‘Corsage’ gives a modern edge to Austria’s Empress Elisabeth

‘Corsage’ gives a modern edge to Austria’s Empress Elisabeth

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LOS ANGELES (AP) — Things had gotten a little real on the set of “Corsage,” but no one expected the star, Vicky Krieps, to jump out the window that day.

The scene involved a sparring match between Krieps, playing Empress Elisabeth of Austria, and Florian Teichtmeister as Emperor Franz Joseph. It’s a straight match, and Elisabeth is supposed to win, amid a heated debate. But Teichtmeister decided to change the choreography at this point in order to win instead.

The film, which is now showing in limited release and was recently shortlisted for an Oscar nomination, was meant to be an empathetic examination of a misunderstood woman trapped in the prison of her gender. , her time, her position, her fame and beauty. This was a moment where she got a little stronger than the man and a man had just taken her down.

He hit Kriepsi hard.

When Teichtmeister came out, the scene was technically over, but Krieps was still in it. The director, Marie Kreutzer, kept the cameras rolling as she always does, and suddenly Krieps was crying. Then she went to the window and jumped. Everyone gasped.

“Why is she climbing out the window?” – called the director of photography.

She was fine, mind you. The room was on the first floor. But it wasn’t in the script.

The film was actually, technically, Kriep’s idea. She had been fascinated by the 19th-century empress since she was a young girl, when – unbeknownst to her feminist mother who rejected “princess stuff” – she watched Ernst Marischka’s Sisi trilogy at the home of a Friend. Movies from the 1950s starring Romy Schneider, to whom Elisabeth’s nickname refers, are a staple of holiday broadcasts in Europe. As a teenager, Krieps went a little further and got a biography.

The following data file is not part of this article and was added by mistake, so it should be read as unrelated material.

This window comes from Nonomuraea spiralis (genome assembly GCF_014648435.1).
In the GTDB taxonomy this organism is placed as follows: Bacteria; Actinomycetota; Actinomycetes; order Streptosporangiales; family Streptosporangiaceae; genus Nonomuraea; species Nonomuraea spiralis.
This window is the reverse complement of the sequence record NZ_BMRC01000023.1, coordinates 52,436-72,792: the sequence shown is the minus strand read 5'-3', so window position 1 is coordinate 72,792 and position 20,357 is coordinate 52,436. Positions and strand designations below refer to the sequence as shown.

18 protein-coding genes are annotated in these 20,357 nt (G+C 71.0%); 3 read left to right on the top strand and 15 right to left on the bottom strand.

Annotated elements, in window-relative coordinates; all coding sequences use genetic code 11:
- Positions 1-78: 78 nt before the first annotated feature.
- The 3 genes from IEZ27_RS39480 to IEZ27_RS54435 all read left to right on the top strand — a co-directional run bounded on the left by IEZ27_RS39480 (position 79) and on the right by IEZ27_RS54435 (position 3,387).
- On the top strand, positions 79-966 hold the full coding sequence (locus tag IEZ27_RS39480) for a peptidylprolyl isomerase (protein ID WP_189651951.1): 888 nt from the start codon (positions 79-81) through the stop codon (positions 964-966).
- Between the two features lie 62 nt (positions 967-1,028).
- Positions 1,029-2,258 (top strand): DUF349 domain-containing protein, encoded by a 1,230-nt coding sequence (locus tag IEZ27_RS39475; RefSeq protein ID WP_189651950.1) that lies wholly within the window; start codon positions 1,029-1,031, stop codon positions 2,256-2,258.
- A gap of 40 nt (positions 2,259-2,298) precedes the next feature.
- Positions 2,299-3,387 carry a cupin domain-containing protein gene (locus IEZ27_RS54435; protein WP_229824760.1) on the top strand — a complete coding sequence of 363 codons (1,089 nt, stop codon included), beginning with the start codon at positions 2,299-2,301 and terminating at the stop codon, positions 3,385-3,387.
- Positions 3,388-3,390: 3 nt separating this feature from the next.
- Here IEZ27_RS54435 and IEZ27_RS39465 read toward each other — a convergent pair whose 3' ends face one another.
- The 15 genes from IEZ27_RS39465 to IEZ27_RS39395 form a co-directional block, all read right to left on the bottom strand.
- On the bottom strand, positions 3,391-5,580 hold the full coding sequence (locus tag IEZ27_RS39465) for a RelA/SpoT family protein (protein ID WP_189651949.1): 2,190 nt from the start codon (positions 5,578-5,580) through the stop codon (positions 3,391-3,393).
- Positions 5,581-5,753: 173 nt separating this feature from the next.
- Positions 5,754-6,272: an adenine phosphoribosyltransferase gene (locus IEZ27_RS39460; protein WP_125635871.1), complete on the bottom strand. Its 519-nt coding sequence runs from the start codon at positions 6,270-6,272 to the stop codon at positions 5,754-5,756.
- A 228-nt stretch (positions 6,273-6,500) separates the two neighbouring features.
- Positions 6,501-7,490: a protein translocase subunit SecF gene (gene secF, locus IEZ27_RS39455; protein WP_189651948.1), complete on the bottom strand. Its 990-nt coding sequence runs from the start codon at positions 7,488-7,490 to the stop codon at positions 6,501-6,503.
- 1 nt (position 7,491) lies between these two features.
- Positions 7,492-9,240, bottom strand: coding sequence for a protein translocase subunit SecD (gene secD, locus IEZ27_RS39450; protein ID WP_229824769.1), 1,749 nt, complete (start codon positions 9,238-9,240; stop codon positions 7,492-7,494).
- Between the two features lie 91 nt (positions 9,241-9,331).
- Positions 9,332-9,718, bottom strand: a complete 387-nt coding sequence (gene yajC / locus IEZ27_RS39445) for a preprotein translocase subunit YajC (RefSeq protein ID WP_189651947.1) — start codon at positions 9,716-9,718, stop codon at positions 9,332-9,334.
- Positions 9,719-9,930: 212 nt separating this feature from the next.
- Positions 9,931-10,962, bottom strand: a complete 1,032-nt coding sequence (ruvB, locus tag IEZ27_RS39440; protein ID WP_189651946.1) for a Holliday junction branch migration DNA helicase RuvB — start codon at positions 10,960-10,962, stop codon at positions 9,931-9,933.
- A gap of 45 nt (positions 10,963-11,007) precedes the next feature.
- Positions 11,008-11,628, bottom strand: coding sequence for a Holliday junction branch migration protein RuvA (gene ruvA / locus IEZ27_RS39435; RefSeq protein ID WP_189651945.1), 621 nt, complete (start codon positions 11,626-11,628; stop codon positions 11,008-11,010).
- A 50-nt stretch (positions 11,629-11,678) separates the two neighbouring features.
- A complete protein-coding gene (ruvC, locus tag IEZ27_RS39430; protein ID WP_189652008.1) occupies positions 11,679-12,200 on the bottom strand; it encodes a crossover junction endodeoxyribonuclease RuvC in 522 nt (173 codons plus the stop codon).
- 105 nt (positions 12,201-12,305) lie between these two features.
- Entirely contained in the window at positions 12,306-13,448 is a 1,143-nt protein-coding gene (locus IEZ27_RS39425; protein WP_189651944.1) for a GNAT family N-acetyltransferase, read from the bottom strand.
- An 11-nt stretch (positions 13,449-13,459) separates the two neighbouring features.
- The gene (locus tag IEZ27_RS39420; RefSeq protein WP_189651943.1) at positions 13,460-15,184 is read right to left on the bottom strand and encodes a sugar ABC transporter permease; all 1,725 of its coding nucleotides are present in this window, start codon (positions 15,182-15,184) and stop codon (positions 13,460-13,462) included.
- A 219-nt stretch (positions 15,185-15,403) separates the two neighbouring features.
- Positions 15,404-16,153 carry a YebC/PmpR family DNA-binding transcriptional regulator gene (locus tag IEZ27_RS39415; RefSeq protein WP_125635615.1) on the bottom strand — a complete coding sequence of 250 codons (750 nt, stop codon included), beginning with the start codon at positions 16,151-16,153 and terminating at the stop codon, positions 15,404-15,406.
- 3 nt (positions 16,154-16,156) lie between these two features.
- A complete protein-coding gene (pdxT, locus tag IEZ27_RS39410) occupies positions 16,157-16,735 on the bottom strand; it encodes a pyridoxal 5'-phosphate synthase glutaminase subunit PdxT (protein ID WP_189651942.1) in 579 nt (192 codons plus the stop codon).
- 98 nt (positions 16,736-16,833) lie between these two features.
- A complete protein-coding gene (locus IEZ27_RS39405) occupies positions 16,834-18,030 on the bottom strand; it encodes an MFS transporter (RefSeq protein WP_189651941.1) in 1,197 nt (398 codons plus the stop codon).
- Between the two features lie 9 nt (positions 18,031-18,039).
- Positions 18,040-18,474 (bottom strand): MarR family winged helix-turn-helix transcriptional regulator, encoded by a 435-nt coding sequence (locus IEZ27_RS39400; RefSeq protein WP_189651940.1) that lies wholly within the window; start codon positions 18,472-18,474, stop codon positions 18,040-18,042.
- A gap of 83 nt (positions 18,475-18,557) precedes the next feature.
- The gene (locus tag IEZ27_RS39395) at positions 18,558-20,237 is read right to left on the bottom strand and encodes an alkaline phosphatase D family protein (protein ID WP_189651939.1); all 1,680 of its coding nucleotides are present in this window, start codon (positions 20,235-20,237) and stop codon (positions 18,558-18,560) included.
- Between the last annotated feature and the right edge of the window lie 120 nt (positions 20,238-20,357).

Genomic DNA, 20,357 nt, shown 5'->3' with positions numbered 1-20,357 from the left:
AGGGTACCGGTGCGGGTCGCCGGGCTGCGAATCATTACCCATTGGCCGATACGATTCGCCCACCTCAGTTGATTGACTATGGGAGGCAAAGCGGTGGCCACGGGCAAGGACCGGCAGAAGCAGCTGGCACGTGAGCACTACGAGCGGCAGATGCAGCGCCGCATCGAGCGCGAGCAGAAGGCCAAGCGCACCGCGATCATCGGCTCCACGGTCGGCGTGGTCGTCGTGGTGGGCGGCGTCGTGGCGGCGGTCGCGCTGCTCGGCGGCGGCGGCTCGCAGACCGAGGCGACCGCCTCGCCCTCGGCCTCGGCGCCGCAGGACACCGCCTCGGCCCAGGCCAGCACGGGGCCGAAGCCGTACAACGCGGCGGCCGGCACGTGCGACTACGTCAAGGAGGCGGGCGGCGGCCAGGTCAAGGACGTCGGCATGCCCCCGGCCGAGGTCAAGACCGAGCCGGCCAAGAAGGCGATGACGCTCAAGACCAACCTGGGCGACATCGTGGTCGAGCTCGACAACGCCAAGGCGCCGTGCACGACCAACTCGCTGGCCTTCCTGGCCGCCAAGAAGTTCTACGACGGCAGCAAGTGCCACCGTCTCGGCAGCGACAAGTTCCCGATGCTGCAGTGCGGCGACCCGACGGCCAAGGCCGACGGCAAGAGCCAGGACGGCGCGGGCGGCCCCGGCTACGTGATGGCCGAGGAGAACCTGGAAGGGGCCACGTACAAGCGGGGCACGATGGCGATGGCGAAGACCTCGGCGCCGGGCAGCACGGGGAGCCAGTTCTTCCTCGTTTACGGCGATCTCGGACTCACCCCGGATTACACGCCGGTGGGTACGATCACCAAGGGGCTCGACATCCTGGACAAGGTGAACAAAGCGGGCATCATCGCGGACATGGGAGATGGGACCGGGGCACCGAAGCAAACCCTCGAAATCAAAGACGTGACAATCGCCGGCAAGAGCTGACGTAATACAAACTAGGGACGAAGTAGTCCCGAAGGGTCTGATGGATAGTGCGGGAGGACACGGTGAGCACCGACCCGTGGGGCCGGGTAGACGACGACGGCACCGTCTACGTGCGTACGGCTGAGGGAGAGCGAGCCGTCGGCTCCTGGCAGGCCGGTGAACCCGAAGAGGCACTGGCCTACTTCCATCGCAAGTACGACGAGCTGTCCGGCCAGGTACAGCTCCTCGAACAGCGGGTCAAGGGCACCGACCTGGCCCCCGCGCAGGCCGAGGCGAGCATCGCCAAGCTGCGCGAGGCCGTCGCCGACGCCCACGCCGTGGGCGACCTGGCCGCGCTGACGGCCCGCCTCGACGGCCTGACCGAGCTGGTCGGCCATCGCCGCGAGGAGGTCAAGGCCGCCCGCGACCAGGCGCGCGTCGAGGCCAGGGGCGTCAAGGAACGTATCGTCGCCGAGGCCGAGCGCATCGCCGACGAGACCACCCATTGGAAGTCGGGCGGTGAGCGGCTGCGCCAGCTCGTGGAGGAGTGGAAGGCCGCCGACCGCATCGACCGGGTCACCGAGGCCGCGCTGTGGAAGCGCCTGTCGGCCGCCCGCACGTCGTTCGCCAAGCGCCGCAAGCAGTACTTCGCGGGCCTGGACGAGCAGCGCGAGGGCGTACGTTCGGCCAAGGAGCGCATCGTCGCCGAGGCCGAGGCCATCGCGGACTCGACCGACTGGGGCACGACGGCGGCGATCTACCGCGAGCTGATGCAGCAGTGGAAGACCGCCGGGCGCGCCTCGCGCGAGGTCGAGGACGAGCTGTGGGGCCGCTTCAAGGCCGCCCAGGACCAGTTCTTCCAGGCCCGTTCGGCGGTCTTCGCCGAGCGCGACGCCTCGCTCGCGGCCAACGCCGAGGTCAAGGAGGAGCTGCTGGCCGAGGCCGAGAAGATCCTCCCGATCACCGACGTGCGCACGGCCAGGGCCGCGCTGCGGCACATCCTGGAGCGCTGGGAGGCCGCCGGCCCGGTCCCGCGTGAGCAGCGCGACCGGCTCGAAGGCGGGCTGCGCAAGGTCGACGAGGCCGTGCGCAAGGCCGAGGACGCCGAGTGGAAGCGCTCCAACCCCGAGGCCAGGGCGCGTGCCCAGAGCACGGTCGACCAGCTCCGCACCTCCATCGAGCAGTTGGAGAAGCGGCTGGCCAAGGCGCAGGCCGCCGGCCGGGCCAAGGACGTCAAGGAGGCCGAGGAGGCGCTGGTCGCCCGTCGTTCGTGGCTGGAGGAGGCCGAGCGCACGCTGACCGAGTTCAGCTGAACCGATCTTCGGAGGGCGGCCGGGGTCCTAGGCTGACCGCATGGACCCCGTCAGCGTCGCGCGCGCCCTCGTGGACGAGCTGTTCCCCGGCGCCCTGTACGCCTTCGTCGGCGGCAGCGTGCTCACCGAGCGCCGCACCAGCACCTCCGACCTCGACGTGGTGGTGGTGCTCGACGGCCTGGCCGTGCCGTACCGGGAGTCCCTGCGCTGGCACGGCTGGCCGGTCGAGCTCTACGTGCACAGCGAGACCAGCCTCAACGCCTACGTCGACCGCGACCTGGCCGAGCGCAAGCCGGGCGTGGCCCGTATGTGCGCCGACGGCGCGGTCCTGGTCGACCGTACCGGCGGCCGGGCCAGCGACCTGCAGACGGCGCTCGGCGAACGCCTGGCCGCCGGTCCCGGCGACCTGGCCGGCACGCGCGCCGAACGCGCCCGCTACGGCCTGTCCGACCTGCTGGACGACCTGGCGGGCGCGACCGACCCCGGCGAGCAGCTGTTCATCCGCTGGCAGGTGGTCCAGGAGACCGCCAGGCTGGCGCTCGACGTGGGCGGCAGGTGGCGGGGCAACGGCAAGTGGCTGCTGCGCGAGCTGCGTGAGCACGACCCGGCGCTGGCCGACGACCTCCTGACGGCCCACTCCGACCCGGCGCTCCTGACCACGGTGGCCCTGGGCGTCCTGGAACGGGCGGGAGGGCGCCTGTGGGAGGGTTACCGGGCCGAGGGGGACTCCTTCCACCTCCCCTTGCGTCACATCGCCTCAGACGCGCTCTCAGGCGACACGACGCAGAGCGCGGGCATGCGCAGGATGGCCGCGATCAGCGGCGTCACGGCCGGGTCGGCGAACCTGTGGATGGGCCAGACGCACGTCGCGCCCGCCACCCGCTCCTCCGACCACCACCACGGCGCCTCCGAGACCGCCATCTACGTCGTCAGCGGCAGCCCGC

“I have always been suspicious of anything too beautiful and perfect. I was too young to rationally understand the whole thing, but I felt connected to this woman and I felt that she was trapped,” Krieps said. “They described her as very eccentric, riding a lot, wearing a corset all the time, not eating, using exercise equipment. I kept thinking, but why? I had a suspicion she was sad or angry, but I couldn’t read anything into it. It just stuck with me.”

In 2016, after working with Kreutzer on the film We Used to Be Cool, Krieps asked him if he would like to make their own Sis film together. Kreutzer refused.

“Marie thought it was a very bad idea,” Krieps said. “She literally said, ‘What? No, that’s stupid.”

Kreutzer, who is Austrian, had grown up with the kitschy trilogy and Elisabeth’s face on merchandise everywhere. In her memory, she wasn’t even sure Krieps was serious, but she knew she wanted to make a period piece. So it was a shock to Krieps when, a few years later, she opened her letter box to find a script from Kreutzer.

“Dear Vicki, I think you were right,” read an accompanying postcard.

The film is not your standard costume picture, or even a straightforward biopic for practical and thematic reasons.